Policies in Tribal Communities

Trauma-informed foster parent training

The National Training and Development Curriculum for Foster and Adoptive Parents program is a a five-year federal grant project focused on developing a state-of-the-art training program to prepare foster and adoptive parents to care for children exposed to trauma. Intended outcomes include improved placement stability, improved permanency rates and enhanced child and family well-being. Seven states a tribal community have been selected to partner as pilot sites, including: Colorado, Missouri, Oklahoma, Illinois, Georgia, Florida, Kansas and Salt River Pima Maricopa Indian Community. 

See the project's website for more details.

Port Gamble S’Klallam Tribe Definition of Extended Family

Recruitment and retention of relative foster families are key elements of the Port Gamble S’Klallam foster care program. The term “extended family” is defined broadly in policy to include family ties that are based on bloodlines, marriage, friendship and caring. All women in the community become “auntie” or “grandma” when they reach a certain age, regardless of blood relationship. In fact, any member of the tribe who is reliable, responsible, loving and willing to care for a child may be considered extended family. In order to encourage kin to serve as foster parents, the tribe developed a simplified licensure process that provides families with specific, easily understood information accompanied by support services.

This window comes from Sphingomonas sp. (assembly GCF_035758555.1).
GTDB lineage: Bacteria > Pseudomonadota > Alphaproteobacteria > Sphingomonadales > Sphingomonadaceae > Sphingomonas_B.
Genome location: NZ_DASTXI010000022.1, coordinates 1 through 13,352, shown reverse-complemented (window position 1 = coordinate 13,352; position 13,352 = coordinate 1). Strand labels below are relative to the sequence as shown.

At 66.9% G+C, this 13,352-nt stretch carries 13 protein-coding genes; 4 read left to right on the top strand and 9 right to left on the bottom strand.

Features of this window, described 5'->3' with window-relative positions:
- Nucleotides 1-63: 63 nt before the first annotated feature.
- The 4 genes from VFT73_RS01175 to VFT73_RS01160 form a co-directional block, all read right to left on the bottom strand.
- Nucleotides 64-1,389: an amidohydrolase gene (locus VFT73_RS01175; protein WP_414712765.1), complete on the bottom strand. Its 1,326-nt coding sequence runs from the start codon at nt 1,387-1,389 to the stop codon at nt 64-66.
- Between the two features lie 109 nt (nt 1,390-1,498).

See playbook for more information.

Fond Du Lac Tribe Child Care Guidance

A tribal ordinance provides guidance on daily activities that promote optimal physical, social, mental and emotional health and development of children in care, including activities that enhance children’s appreciation of their cultural heritage. For example, the ordinance requires that infants have ample opportunities for freedom of movement every day in order to promote large-muscle development. For toddlers, the ordinance requires that each child be provided with limits consistent with age and understanding in order to protect the child’s and others’ safety. Similar requirements exist for preschool, school-age and adolescent children. The ordinance also includes a daily food guide, including food groups, average serving sizes and recommended number of servings for children in each age group.

See playbook for more information.

Preserving Connections

American Indian and Alaska Native children thrive with families that reflect their culture, especially if they need to be placed in out-of-home care. To preserve these connections, the federal Indian Child Welfare Act (ICWA) lays out preferred placements for out-of-home care when a child who meets the ICWA’s definition of an “Indian child” is not able to be safe at home.

See brief by Casey Family Programs for more information.